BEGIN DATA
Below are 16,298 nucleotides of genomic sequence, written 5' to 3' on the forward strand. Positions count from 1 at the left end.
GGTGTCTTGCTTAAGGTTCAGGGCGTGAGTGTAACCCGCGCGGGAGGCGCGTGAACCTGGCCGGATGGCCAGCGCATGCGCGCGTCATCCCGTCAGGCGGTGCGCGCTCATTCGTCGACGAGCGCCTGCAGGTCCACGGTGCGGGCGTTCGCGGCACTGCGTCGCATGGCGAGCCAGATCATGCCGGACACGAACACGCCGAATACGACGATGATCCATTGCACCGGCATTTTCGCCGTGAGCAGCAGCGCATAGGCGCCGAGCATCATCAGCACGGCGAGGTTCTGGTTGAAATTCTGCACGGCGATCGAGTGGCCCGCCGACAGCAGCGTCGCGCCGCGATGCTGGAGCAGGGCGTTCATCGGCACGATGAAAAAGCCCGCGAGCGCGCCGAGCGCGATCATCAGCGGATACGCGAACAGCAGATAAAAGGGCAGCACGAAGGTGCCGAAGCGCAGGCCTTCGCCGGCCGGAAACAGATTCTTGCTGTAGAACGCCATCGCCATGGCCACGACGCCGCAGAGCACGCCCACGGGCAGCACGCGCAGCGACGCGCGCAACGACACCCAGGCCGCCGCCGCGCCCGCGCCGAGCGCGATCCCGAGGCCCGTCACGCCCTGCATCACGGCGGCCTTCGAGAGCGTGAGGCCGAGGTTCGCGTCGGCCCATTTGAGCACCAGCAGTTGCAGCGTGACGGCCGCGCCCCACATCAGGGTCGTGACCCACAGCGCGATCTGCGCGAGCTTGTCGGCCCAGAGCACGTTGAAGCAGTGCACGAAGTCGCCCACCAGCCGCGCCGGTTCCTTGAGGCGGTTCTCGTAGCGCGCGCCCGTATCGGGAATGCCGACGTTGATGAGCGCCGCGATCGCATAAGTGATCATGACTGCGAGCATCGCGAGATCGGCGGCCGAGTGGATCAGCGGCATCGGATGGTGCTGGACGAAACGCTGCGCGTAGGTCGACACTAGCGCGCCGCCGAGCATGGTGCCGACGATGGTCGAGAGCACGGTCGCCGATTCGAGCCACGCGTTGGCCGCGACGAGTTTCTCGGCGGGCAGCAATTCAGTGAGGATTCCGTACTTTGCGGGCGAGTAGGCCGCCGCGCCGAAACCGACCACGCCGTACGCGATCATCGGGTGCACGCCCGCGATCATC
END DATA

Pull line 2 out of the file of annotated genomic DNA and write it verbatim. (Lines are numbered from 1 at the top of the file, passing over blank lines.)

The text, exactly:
GGTGTCTTGCTTAAGGTTCAGGGCGTGAGTGTAACCCGCGCGGGAGGCGCGTGAACCTGGCCGGATGGCCAGCGCATGCGCGCGTCATCCCGTCAGGCGGTGCGCGCTCATTCGTCGACGAGCGCCTGCAGGTCCACGGTGCGGGCGTTCGCGGCACTGCGTCGCATGGCGAGCCAGATCATGCCGGACACGAACACGCCGAATACGACGATGATCCATTGCACCGGCATTTTCGCCGTGAGCAGCAGCGCATAGGCGCCGAGCATCATCAGCACGGCGAGGTTCTGGTTGAAATTCTGCACGGCGATCGAGTGGCCCGCCGACAGCAGCGTCGCGCCGCGATGCTGGAGCAGGGCGTTCATCGGCACGATGAAAAAGCCCGCGAGCGCGCCGAGCGCGATCATCAGCGGATACGCGAACAGCAGATAAAAGGGCAGCACGAAGGTGCCGAAGCGCAGGCCTTCGCCGGCCGGAAACAGATTCTTGCTGTAGAACGCCATCGCCATGGCCACGACGCCGCAGAGCACGCCCACGGGCAGCACGCGCAGCGACGCGCGCAACGACACCCAGGCCGCCGCCGCGCCCGCGCCGAGCGCGATCCCGAGGCCCGTCACGCCCTGCATCACGGCGGCCTTCGAGAGCGTGAGGCCGAGGTTCGCGTCGGCCCATTTGAGCACCAGCAGTTGCAGCGTGACGGCCGCGCCCCACATCAGGGTCGTGACCCACAGCGCGATCTGCGCGAGCTTGTCGGCCCAGAGCACGTTGAAGCAGTGCACGAAGTCGCCCACCAGCCGCGCCGGTTCCTTGAGGCGGTTCTCGTAGCGCGCGCCCGTATCGGGAATGCCGACGTTGATGAGCGCCGCGATCGCATAAGTGATCATGACTGCGAGCATCGCGAGATCGGCGGCCGAGTGGATCAGCGGCATCGGATGGTGCTGGACGAAACGCTGCGCGTAGGTCGACACTAGCGCGCCGCCGAGCATGGTGCCGACGATGGTCGAGAGCACGGTCGCCGATTCGAGCCACGCGTTGGCCGCGACGAGTTTCTCGGCGGGCAGCAATTCAGTGAGGATTCCGTACTTTGCGGGCGAGTAGGCCGCCGCGCCGAAACCGACCACGCCGTACGCGATCATCGGGTGCACGCCCGCGATCATC